Friday, July 5, 2013

The Other Guy(s): Jefferson Airplane

Jefferson Airplane: Chauffeur’s Blues

Obviously, I like this theme, so I’m back with a third entry. And to pile it on, it is about two “other guys,” one of whom isn’t a guy.

When I was in high school, my friend Chris and I worked our way back from the then-popular Jefferson Starship through the discography of the Jefferson Airplane. I remember hours spent in the cutout bins at Korvette’s in Nanuet flipping through records to find their music. If you are a casual fan of the band, you know about Grace Slick’s powerful vocals, and maybe even Marty Balin’s blue-eyed soul singing or Paul Kantner’s folkier sounds. Or maybe you are a fan of their interesting harmonies, or the few songs that Jorma Kaukonen sang before moving full time to Hot Tuna. Four vocalists is pretty good for a single band, and these days it is rare to find a popular group that allows more than one, or sometimes two, singers to take regular lead vocals.

But the Airplane had even more singers. The Jefferson Airplane discography (not including live albums, solo projects and compilations) consists of 7 albums released between 1966 and 1972 (plus a reunion album from 1989). And although Kantner, Kaukonen and bass player Jack Casady were constants, Slick joined after their first album, Balin was there at the start, but left before the sixth album was done, and there were a number of drummers and other members that played with the band.

So, before Grace Slick, there was Signe Toly Anderson (no relation to previous “Other Guy” subject Jon). In the early days of the band, and on their debut record, Jefferson Airplane Takes Off, her role was mostly to sing backup and harmony. She left the band in 1966, following the birth of her daughter Lillith (and possibly because other members of the band didn’t get along with her husband.) On October 15, 1966, the Airplane played the Fillmore, and at the end of the show, Balin announced that Anderson was leaving the band. Anderson’s farewell to the audience is a classic Sixties statement—“I want you all to wear smiles and daisies and box balloons. I love you all. Thank you and goodbye.” The band then played “Chauffeur’s Blues,” with Anderson on lead vocals, followed by one more song. The next night Slick performed with the band.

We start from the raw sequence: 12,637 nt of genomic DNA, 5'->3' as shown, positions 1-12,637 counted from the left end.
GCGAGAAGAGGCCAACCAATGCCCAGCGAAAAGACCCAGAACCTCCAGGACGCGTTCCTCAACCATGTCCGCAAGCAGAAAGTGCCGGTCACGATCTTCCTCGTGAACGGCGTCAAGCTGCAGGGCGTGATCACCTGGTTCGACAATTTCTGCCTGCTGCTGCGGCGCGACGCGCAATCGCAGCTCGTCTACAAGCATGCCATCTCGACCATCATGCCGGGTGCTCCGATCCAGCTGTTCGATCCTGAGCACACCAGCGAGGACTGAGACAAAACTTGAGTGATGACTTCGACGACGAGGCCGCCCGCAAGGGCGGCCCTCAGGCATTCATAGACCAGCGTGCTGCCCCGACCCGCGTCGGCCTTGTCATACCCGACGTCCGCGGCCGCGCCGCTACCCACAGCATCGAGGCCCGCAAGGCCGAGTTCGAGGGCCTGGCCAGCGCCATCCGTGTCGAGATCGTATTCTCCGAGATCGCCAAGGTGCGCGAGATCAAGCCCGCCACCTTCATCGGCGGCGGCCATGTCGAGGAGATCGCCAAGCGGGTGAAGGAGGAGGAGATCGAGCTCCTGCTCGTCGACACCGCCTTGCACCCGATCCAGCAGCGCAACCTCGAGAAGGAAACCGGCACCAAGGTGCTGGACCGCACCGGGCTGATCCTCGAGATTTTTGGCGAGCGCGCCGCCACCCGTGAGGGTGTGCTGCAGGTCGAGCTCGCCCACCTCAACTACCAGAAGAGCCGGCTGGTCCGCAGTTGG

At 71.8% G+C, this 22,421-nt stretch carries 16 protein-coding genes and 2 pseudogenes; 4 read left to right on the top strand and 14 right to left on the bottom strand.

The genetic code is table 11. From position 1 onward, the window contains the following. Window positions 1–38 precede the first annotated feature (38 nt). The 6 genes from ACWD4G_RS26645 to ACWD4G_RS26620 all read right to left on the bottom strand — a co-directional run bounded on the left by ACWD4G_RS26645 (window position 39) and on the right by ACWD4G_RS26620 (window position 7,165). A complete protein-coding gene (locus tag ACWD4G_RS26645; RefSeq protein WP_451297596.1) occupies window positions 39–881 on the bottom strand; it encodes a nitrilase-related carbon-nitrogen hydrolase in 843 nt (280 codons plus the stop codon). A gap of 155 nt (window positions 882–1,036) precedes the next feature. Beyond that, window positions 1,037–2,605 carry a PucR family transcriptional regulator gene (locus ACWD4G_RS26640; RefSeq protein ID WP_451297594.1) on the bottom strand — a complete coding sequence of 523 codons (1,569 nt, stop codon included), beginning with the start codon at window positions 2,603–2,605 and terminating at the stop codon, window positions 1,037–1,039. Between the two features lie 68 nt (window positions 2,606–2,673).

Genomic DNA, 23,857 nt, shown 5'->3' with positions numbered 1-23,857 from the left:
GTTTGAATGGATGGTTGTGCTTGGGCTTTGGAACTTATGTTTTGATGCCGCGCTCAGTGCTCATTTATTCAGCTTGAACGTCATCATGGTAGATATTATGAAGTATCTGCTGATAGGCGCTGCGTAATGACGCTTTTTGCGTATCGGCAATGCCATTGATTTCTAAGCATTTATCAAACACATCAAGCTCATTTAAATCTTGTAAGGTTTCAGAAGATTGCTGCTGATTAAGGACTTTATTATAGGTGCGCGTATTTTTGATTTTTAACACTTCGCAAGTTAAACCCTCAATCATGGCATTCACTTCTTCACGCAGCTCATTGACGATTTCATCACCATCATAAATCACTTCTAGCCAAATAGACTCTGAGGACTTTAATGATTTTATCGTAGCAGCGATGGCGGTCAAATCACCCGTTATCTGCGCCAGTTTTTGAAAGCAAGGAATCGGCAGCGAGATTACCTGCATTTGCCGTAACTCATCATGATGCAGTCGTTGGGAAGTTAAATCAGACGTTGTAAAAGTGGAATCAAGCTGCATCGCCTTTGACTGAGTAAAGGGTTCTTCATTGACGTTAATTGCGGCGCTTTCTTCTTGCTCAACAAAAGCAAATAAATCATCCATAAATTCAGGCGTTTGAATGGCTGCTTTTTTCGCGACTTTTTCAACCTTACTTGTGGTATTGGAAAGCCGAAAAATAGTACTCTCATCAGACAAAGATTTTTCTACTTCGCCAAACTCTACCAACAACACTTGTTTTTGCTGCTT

Anderson returned to Oregon, where she raised a family and sang with a jazz band before suffering from a number of health problems. She has made occasional appearances at reunion shows, with the KBC Band (Kantner, Balin, Casady), and with later incarnations of Jefferson Starship.

Jefferson Airplane: Pretty As You Feel

Fast forward to 1970, when the Airplane were recording the followup to their last great record, Volunteers. Drummer Spencer Dryden, who had joined the band after the first record, had left, ultimately to end up in the New Riders of the Purple Sage.  He was replaced by Joey Covington, a self-taught drummer who had played with Hot Tuna, in unrecorded performances. Then Balin left the band, and they were looking to replace his material on the album, which became Bark. Covington was jamming one night with Kaukonen, Casady, Carlos Santana and percussionist Michael Shrieve on a piece that was given the working title of “Shitty As You Feel,” and little was expected of it. But the engineer, Pat “Maurice” Ieraci thought otherwise, and the title was changed to something more printable. Slick and Kantner overdubbed vocals, Papa John Creach added some fiddle, and a good song emerged. “Pretty As You Feel,” with Covington’s lead vocal, was released as a single and hit 60 on the Billboard chart, the last charting single for the Jefferson Airplane.

Covington left the band in 1972 for a relatively obscure solo career and as a sideman, and passed away last month at the age of 67 in a car accident.